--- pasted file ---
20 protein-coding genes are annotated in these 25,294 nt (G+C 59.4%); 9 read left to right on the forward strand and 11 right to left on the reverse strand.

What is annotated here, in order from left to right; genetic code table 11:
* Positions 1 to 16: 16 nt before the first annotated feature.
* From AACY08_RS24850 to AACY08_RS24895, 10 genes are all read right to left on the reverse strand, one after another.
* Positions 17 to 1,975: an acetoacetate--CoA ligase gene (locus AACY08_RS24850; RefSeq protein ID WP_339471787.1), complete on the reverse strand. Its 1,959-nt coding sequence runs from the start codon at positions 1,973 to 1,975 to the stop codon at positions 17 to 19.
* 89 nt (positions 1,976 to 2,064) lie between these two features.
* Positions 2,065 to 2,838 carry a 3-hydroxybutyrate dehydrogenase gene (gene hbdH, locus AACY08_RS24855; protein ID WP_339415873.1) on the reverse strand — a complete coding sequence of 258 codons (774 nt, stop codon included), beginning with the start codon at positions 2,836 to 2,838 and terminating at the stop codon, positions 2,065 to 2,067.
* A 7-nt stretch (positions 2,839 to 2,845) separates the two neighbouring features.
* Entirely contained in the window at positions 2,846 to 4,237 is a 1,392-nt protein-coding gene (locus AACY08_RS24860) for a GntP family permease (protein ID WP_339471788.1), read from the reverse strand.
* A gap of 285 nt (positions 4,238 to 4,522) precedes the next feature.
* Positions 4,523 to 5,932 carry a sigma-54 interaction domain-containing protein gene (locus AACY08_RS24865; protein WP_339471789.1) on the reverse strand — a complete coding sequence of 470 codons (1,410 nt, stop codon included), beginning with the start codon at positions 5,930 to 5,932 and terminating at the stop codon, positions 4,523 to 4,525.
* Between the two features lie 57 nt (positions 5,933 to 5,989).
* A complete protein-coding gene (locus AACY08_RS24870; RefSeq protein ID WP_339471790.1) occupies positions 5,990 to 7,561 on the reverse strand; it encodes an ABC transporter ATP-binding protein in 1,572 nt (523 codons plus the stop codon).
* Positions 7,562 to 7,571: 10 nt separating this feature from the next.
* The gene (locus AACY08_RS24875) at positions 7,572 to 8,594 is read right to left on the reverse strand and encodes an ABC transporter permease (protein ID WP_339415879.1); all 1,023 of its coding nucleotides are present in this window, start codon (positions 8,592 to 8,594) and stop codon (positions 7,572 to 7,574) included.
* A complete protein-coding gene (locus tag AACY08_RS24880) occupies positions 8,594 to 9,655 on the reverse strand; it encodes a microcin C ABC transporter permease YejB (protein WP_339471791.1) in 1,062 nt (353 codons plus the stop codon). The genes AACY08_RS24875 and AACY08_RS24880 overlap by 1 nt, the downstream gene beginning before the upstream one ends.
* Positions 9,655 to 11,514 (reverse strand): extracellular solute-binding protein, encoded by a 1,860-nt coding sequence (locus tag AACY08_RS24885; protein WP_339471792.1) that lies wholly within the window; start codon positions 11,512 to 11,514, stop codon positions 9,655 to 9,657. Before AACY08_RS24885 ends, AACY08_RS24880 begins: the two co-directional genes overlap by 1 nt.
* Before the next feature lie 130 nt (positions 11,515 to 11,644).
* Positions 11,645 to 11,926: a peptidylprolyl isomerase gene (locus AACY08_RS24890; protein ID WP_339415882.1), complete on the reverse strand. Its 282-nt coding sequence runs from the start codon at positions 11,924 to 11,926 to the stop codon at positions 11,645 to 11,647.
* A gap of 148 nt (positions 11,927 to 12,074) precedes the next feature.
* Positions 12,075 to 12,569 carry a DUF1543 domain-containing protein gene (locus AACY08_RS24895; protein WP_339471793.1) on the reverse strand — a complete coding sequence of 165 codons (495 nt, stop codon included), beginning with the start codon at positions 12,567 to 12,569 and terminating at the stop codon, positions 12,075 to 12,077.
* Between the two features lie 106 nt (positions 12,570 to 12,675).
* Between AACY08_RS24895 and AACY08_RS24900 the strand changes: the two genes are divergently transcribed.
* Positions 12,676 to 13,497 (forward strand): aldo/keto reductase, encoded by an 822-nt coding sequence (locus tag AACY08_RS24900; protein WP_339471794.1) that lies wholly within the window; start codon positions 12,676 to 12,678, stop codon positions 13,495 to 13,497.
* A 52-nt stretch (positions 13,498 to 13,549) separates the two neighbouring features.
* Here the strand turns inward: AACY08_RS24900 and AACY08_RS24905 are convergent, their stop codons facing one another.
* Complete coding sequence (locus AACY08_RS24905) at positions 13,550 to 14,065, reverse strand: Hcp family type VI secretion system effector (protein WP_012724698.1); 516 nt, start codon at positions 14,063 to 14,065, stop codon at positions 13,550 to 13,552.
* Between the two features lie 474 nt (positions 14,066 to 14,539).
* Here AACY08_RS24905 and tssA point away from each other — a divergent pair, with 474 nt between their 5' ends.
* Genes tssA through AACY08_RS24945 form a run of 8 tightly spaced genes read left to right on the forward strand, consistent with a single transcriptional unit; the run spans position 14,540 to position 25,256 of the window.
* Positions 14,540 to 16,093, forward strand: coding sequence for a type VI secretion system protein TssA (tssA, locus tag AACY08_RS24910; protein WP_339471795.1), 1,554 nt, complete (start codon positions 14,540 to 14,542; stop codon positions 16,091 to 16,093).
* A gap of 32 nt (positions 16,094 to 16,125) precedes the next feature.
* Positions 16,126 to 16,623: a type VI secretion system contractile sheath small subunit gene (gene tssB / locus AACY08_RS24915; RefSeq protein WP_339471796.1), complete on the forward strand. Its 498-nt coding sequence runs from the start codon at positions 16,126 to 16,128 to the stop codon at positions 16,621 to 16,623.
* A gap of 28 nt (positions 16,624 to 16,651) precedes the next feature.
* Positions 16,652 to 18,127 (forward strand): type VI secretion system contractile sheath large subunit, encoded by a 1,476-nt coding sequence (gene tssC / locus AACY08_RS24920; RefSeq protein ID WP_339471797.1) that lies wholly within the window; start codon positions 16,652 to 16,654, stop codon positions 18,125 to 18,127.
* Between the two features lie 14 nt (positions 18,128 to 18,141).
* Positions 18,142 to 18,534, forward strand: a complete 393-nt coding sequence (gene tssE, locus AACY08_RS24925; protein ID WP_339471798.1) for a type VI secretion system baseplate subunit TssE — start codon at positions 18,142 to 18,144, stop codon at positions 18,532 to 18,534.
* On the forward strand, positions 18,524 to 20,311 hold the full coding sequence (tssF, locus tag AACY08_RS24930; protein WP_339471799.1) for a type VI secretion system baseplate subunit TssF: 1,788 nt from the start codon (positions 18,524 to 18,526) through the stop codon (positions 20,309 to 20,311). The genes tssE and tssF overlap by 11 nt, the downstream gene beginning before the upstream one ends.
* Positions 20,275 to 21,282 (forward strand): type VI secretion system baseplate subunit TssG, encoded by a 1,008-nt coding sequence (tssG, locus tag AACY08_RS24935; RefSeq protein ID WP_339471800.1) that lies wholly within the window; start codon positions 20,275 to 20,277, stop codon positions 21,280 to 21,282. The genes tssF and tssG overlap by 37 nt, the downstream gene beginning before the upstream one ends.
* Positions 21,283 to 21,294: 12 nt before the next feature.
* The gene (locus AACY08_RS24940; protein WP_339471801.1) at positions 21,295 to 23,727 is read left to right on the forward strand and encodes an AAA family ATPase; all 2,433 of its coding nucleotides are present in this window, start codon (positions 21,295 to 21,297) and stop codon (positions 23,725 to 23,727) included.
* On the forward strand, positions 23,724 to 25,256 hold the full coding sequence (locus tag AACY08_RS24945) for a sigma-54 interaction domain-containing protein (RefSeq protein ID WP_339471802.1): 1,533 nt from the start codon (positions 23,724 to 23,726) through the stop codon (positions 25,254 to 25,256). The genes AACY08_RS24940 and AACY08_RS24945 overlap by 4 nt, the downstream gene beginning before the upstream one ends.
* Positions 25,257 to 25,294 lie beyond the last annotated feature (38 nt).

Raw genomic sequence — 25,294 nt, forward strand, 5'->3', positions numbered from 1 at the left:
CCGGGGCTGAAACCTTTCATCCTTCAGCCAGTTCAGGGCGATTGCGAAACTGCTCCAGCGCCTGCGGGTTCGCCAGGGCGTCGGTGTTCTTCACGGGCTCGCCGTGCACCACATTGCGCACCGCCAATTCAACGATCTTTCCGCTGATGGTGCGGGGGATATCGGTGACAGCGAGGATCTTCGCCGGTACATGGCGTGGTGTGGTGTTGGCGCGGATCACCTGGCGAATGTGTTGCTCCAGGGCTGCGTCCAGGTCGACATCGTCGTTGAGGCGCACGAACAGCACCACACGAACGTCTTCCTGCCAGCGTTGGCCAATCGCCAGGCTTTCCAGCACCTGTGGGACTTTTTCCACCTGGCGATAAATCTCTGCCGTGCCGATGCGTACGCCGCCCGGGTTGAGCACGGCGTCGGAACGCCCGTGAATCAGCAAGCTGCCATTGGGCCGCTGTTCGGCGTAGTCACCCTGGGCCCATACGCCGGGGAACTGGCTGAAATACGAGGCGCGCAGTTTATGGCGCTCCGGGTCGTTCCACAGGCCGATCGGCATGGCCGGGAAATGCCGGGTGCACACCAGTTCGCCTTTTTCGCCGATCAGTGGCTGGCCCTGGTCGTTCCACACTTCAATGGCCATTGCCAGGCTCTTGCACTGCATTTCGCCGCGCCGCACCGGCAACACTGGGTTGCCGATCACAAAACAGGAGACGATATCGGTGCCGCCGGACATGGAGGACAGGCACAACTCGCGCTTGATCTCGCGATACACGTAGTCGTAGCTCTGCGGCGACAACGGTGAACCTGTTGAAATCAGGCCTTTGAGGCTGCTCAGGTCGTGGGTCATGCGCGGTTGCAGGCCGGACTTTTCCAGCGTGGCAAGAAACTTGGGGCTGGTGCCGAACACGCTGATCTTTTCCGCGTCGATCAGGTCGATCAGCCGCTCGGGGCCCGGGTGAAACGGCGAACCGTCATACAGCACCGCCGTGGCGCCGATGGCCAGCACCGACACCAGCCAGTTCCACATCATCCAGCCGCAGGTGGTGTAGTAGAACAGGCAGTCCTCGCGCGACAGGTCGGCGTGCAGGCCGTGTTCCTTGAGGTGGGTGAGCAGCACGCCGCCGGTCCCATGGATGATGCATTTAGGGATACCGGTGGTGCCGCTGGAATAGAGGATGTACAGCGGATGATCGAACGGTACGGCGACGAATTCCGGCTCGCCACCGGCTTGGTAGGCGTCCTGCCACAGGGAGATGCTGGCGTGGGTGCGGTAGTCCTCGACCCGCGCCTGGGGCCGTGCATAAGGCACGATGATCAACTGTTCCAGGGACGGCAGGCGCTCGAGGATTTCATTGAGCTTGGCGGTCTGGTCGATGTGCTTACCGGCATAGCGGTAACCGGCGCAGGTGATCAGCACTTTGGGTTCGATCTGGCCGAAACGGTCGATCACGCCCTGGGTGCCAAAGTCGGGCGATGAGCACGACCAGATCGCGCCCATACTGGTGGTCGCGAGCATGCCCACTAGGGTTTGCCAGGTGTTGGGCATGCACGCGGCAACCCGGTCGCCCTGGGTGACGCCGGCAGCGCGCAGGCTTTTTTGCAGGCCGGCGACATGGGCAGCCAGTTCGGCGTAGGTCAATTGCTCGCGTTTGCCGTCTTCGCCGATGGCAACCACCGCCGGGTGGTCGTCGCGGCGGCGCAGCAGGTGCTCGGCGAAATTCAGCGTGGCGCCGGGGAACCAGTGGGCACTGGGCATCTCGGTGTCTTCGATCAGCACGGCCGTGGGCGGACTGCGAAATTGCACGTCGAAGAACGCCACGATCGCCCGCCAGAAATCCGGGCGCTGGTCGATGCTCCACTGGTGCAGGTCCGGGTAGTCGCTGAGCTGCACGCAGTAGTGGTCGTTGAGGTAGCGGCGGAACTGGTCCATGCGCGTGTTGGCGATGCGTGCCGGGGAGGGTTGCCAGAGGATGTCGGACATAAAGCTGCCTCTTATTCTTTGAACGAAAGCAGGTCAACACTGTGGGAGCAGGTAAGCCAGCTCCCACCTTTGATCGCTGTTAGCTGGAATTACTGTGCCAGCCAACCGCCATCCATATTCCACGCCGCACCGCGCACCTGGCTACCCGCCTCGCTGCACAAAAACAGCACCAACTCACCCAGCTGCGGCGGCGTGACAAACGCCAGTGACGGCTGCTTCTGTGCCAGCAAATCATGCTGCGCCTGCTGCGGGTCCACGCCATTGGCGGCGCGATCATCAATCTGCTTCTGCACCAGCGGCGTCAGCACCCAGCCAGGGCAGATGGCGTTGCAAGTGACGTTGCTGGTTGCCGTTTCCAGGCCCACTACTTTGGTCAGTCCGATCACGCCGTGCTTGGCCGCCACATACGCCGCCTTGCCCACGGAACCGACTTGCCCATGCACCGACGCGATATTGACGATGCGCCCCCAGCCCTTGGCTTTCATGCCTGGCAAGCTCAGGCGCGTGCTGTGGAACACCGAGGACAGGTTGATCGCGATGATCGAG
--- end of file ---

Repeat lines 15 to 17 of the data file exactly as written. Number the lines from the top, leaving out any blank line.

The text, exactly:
* The gene (locus AACY08_RS24875) at positions 7,572 to 8,594 is read right to left on the reverse strand and encodes an ABC transporter permease (protein ID WP_339415879.1); all 1,023 of its coding nucleotides are present in this window, start codon (positions 8,592 to 8,594) and stop codon (positions 7,572 to 7,574) included.
* A complete protein-coding gene (locus tag AACY08_RS24880) occupies positions 8,594 to 9,655 on the reverse strand; it encodes a microcin C ABC transporter permease YejB (protein WP_339471791.1) in 1,062 nt (353 codons plus the stop codon). The genes AACY08_RS24875 and AACY08_RS24880 overlap by 1 nt, the downstream gene beginning before the upstream one ends.
* Positions 9,655 to 11,514 (reverse strand): extracellular solute-binding protein, encoded by a 1,860-nt coding sequence (locus tag AACY08_RS24885; protein WP_339471792.1) that lies wholly within the window; start codon positions 11,512 to 11,514, stop codon positions 9,655 to 9,657. Before AACY08_RS24885 ends, AACY08_RS24880 begins: the two co-directional genes overlap by 1 nt.